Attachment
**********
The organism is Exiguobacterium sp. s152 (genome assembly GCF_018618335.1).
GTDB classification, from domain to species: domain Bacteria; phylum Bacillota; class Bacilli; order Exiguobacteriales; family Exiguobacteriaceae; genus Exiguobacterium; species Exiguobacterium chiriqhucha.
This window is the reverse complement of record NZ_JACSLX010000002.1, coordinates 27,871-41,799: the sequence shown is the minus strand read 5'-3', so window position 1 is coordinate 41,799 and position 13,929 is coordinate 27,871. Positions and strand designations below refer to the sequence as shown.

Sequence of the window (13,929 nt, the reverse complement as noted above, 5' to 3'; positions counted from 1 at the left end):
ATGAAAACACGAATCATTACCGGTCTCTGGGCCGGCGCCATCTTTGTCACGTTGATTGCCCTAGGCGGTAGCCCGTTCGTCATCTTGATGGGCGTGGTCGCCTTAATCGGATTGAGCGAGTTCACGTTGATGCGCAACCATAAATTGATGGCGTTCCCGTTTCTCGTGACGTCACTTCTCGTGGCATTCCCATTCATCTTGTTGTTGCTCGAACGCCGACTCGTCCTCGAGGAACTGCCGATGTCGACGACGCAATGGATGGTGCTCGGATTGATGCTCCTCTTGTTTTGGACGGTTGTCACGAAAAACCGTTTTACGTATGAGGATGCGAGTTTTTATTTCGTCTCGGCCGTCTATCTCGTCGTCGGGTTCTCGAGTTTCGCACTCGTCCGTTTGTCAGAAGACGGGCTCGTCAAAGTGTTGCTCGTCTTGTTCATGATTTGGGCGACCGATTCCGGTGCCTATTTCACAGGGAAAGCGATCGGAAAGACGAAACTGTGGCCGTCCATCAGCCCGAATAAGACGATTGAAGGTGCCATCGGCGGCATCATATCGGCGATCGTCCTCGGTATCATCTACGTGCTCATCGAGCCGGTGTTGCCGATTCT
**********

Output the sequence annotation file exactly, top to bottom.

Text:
The organism is Exiguobacterium sp. s152 (genome assembly GCF_018618335.1).
GTDB classification, from domain to species: domain Bacteria; phylum Bacillota; class Bacilli; order Exiguobacteriales; family Exiguobacteriaceae; genus Exiguobacterium; species Exiguobacterium chiriqhucha.
This window is the reverse complement of record NZ_JACSLX010000002.1, coordinates 27,871-41,799: the sequence shown is the minus strand read 5'-3', so window position 1 is coordinate 41,799 and position 13,929 is coordinate 27,871. Positions and strand designations below refer to the sequence as shown.

Sequence of the window (13,929 nt, the reverse complement as noted above, 5' to 3'; positions counted from 1 at the left end):
ATGAAAACACGAATCATTACCGGTCTCTGGGCCGGCGCCATCTTTGTCACGTTGATTGCCCTAGGCGGTAGCCCGTTCGTCATCTTGATGGGCGTGGTCGCCTTAATCGGATTGAGCGAGTTCACGTTGATGCGCAACCATAAATTGATGGCGTTCCCGTTTCTCGTGACGTCACTTCTCGTGGCATTCCCATTCATCTTGTTGTTGCTCGAACGCCGACTCGTCCTCGAGGAACTGCCGATGTCGACGACGCAATGGATGGTGCTCGGATTGATGCTCCTCTTGTTTTGGACGGTTGTCACGAAAAACCGTTTTACGTATGAGGATGCGAGTTTTTATTTCGTCTCGGCCGTCTATCTCGTCGTCGGGTTCTCGAGTTTCGCACTCGTCCGTTTGTCAGAAGACGGGCTCGTCAAAGTGTTGCTCGTCTTGTTCATGATTTGGGCGACCGATTCCGGTGCCTATTTCACAGGGAAAGCGATCGGAAAGACGAAACTGTGGCCGTCCATCAGCCCGAATAAGACGATTGAAGGTGCCATCGGCGGCATCATATCGGCGATCGTCCTCGGTATCATCTACGTGCTCATCGAGCCGGTGTTGCCGATTCT